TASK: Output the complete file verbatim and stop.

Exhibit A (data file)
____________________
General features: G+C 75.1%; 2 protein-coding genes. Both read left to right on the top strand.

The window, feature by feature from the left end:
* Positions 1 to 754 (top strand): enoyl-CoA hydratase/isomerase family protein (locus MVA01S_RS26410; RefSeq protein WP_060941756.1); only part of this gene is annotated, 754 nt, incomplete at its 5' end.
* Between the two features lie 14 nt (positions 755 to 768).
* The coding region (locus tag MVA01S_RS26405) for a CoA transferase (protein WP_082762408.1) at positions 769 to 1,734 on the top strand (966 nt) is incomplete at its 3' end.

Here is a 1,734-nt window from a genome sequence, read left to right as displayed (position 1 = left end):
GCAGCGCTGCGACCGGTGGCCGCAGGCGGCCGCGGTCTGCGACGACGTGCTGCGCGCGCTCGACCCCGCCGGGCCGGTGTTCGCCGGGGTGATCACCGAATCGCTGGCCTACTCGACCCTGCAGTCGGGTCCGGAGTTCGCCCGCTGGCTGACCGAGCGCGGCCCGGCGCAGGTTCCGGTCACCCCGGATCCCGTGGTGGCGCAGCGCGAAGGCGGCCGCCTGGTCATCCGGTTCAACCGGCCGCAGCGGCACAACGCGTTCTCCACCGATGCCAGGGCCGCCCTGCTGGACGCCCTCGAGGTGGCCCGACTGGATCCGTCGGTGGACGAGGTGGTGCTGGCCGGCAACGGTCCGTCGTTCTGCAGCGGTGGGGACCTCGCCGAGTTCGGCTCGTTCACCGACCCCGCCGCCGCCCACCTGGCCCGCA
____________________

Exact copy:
General features: G+C 75.1%; 2 protein-coding genes. Both read left to right on the top strand.

The window, feature by feature from the left end:
* Positions 1 to 754 (top strand): enoyl-CoA hydratase/isomerase family protein (locus MVA01S_RS26410; RefSeq protein WP_060941756.1); only part of this gene is annotated, 754 nt, incomplete at its 5' end.
* Between the two features lie 14 nt (positions 755 to 768).
* The coding region (locus tag MVA01S_RS26405) for a CoA transferase (protein WP_082762408.1) at positions 769 to 1,734 on the top strand (966 nt) is incomplete at its 3' end.

Here is a 1,734-nt window from a genome sequence, read left to right as displayed (position 1 = left end):
GCAGCGCTGCGACCGGTGGCCGCAGGCGGCCGCGGTCTGCGACGACGTGCTGCGCGCGCTCGACCCCGCCGGGCCGGTGTTCGCCGGGGTGATCACCGAATCGCTGGCCTACTCGACCCTGCAGTCGGGTCCGGAGTTCGCCCGCTGGCTGACCGAGCGCGGCCCGGCGCAGGTTCCGGTCACCCCGGATCCCGTGGTGGCGCAGCGCGAAGGCGGCCGCCTGGTCATCCGGTTCAACCGGCCGCAGCGGCACAACGCGTTCTCCACCGATGCCAGGGCCGCCCTGCTGGACGCCCTCGAGGTGGCCCGACTGGATCCGTCGGTGGACGAGGTGGTGCTGGCCGGCAACGGTCCGTCGTTCTGCAGCGGTGGGGACCTCGCCGAGTTCGGCTCGTTCACCGACCCCGCCGCCGCCCACCTGGCCCGCA